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Lightning Eyes

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The clattering sound of horses’ hooves on cobble stone roads mixed with the chatter of a market place at midday. Fruit and vegetable vendors were selling their various produce, from their portable stands. The talk of butchers and bakers flew into the streets from established shops. The smithies and woodshops and dress shops were open for business, men and women alike moving in and out of the various establishments. The mages and charm sellers were busy as well. At the center of the market road was a large fountain, which children splashed in and played while the parents worked.
Off from the fountain square, lead various roads, many of which were unused. After the market road, the three other famous roads was the one that lead up the city hill, to the governor’s house, the road that lined with temples to the various gods, and the third road leading down to the sea, where the trading ships docked and unloaded. Along the road up the city hill was where all the learning establishments were. It was up this road that a young man walked alone, amid the crowds of people heading to their various destinations.
He was a man in his very early twenties, just sporting the beginnings of a beard, as he hadn’t been able to shave on his journey. His hair was a dark chocolate color, kept tidy enough to satisfy the old ladies at home, but no more than that. His skin was a light mahogany color, after his journey to the city, having traveled through the late spring. His eyes were a dark gray color that rarely drew people’s attention. He was tall, easily six feet, and although he had a thin frame, his body was cords of muscle. He wore a simple olive colored cotton tunic and brown pants. At his belt, hung a sword in its sheath, this being the only visible weapons he carried. Around his throat hung a ruby on a chain, strange markings etched into the gem.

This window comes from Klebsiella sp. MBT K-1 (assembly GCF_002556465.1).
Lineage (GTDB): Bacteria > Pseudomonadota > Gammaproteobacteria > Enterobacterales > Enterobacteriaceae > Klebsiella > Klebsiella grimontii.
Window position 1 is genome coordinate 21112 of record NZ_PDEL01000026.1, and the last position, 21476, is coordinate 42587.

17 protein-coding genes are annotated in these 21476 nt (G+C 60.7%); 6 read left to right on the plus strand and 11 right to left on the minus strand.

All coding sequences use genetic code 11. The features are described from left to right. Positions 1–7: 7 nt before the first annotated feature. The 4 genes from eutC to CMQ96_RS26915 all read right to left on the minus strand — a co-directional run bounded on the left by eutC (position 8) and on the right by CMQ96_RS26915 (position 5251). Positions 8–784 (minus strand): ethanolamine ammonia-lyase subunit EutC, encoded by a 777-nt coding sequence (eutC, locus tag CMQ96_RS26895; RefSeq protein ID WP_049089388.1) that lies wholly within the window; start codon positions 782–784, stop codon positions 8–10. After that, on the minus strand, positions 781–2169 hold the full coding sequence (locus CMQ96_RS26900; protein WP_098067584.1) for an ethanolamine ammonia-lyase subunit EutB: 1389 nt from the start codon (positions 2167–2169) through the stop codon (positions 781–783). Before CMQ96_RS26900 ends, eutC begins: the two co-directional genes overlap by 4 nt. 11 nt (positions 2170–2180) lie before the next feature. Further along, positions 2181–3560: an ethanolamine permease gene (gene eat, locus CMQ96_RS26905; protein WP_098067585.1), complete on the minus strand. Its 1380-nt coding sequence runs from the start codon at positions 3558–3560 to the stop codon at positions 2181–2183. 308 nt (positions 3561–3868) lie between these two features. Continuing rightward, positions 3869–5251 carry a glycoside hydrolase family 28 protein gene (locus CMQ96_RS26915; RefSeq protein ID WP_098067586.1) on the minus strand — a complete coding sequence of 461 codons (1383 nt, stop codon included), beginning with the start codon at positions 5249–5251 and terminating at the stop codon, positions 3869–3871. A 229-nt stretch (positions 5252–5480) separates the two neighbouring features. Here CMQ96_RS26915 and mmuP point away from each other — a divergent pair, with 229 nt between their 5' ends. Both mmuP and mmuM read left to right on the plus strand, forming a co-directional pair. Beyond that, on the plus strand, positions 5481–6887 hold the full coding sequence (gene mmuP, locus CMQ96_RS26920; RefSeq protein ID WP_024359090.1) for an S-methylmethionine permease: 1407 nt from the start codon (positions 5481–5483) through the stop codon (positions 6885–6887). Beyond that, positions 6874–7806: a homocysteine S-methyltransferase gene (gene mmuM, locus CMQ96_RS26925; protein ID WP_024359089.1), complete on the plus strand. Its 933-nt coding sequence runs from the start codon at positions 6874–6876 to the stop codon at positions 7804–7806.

He was halfway along the upward road when he turned onto a side road. He followed this for a little while until he came to a large estate, tall, white walls surrounding the entire property. Large wooden doors were left slightly open, showing that passersby were allowed to enter. The man took this invitation and strode into the courtyard of the estate.
The courtyard was filled with teenage boys dressed in the garb of those in combat training. The boys were centered in the middle of the dirt yard. Adults watched from along the walls and from the porch of the school estate, judging the boys and their abilities. All of the adults were men. Some were the boys’ teachers, seeing how they had improved in their fighting abilities. Some were fathers, wanting to view their sons in glory. And some were men looking for new apprentices for their particular trades.